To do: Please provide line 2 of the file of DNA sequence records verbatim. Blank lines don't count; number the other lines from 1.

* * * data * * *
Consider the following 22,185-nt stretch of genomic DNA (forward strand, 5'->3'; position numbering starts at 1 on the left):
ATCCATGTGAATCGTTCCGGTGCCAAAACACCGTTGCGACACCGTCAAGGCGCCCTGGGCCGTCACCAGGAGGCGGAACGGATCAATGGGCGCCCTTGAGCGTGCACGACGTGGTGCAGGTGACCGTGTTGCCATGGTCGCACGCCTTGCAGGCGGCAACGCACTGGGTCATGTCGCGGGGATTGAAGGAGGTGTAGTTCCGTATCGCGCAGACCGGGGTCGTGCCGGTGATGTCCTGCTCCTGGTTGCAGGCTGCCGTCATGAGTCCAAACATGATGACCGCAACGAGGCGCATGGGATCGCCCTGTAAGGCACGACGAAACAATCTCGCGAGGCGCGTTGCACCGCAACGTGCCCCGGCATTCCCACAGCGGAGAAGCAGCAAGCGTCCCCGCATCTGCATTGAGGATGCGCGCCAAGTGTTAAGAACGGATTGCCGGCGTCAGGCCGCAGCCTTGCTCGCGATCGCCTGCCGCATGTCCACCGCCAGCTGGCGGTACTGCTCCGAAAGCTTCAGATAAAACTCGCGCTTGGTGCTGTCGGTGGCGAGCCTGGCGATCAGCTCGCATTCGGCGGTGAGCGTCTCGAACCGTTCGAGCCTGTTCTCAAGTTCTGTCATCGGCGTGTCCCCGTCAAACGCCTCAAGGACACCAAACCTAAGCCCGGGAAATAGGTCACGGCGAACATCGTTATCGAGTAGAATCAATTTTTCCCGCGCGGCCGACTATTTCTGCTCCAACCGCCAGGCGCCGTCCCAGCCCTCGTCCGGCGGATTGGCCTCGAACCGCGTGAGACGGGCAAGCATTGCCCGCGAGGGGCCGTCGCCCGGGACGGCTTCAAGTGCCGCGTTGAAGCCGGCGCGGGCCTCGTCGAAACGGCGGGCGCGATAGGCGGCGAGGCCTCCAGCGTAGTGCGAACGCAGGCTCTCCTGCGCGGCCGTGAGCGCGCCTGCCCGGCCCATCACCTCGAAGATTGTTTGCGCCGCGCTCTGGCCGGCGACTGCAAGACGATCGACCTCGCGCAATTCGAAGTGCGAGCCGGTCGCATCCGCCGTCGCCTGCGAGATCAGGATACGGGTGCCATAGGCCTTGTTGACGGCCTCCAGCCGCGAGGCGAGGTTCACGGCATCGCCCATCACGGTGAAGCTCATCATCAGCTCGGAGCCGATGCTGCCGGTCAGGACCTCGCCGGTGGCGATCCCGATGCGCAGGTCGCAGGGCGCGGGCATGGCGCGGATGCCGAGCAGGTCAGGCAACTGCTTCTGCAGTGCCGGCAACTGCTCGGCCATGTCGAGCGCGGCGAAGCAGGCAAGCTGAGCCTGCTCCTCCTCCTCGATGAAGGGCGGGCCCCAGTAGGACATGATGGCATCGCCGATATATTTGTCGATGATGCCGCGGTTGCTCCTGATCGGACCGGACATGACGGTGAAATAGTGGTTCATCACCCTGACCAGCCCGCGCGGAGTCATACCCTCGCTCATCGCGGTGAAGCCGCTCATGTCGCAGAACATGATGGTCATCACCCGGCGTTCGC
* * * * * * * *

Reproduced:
ATCCATGTGAATCGTTCCGGTGCCAAAACACCGTTGCGACACCGTCAAGGCGCCCTGGGCCGTCACCAGGAGGCGGAACGGATCAATGGGCGCCCTTGAGCGTGCACGACGTGGTGCAGGTGACCGTGTTGCCATGGTCGCACGCCTTGCAGGCGGCAACGCACTGGGTCATGTCGCGGGGATTGAAGGAGGTGTAGTTCCGTATCGCGCAGACCGGGGTCGTGCCGGTGATGTCCTGCTCCTGGTTGCAGGCTGCCGTCATGAGTCCAAACATGATGACCGCAACGAGGCGCATGGGATCGCCCTGTAAGGCACGACGAAACAATCTCGCGAGGCGCGTTGCACCGCAACGTGCCCCGGCATTCCCACAGCGGAGAAGCAGCAAGCGTCCCCGCATCTGCATTGAGGATGCGCGCCAAGTGTTAAGAACGGATTGCCGGCGTCAGGCCGCAGCCTTGCTCGCGATCGCCTGCCGCATGTCCACCGCCAGCTGGCGGTACTGCTCCGAAAGCTTCAGATAAAACTCGCGCTTGGTGCTGTCGGTGGCGAGCCTGGCGATCAGCTCGCATTCGGCGGTGAGCGTCTCGAACCGTTCGAGCCTGTTCTCAAGTTCTGTCATCGGCGTGTCCCCGTCAAACGCCTCAAGGACACCAAACCTAAGCCCGGGAAATAGGTCACGGCGAACATCGTTATCGAGTAGAATCAATTTTTCCCGCGCGGCCGACTATTTCTGCTCCAACCGCCAGGCGCCGTCCCAGCCCTCGTCCGGCGGATTGGCCTCGAACCGCGTGAGACGGGCAAGCATTGCCCGCGAGGGGCCGTCGCCCGGGACGGCTTCAAGTGCCGCGTTGAAGCCGGCGCGGGCCTCGTCGAAACGGCGGGCGCGATAGGCGGCGAGGCCTCCAGCGTAGTGCGAACGCAGGCTCTCCTGCGCGGCCGTGAGCGCGCCTGCCCGGCCCATCACCTCGAAGATTGTTTGCGCCGCGCTCTGGCCGGCGACTGCAAGACGATCGACCTCGCGCAATTCGAAGTGCGAGCCGGTCGCATCCGCCGTCGCCTGCGAGATCAGGATACGGGTGCCATAGGCCTTGTTGACGGCCTCCAGCCGCGAGGCGAGGTTCACGGCATCGCCCATCACGGTGAAGCTCATCATCAGCTCGGAGCCGATGCTGCCGGTCAGGACCTCGCCGGTGGCGATCCCGATGCGCAGGTCGCAGGGCGCGGGCATGGCGCGGATGCCGAGCAGGTCAGGCAACTGCTTCTGCAGTGCCGGCAACTGCTCGGCCATGTCGAGCGCGGCGAAGCAGGCAAGCTGAGCCTGCTCCTCCTCCTCGATGAAGGGCGGGCCCCAGTAGGACATGATGGCATCGCCGATATATTTGTCGATGATGCCGCGGTTGCTCCTGATCGGACCGGACATGACGGTGAAATAGTGGTTCATCACCCTGACCAGCCCGCGCGGAGTCATACCCTCGCTCATCGCGGTGAAGCCGCTCATGTCGCAGAACATGATGGTCATCACCCGGCGTTCGC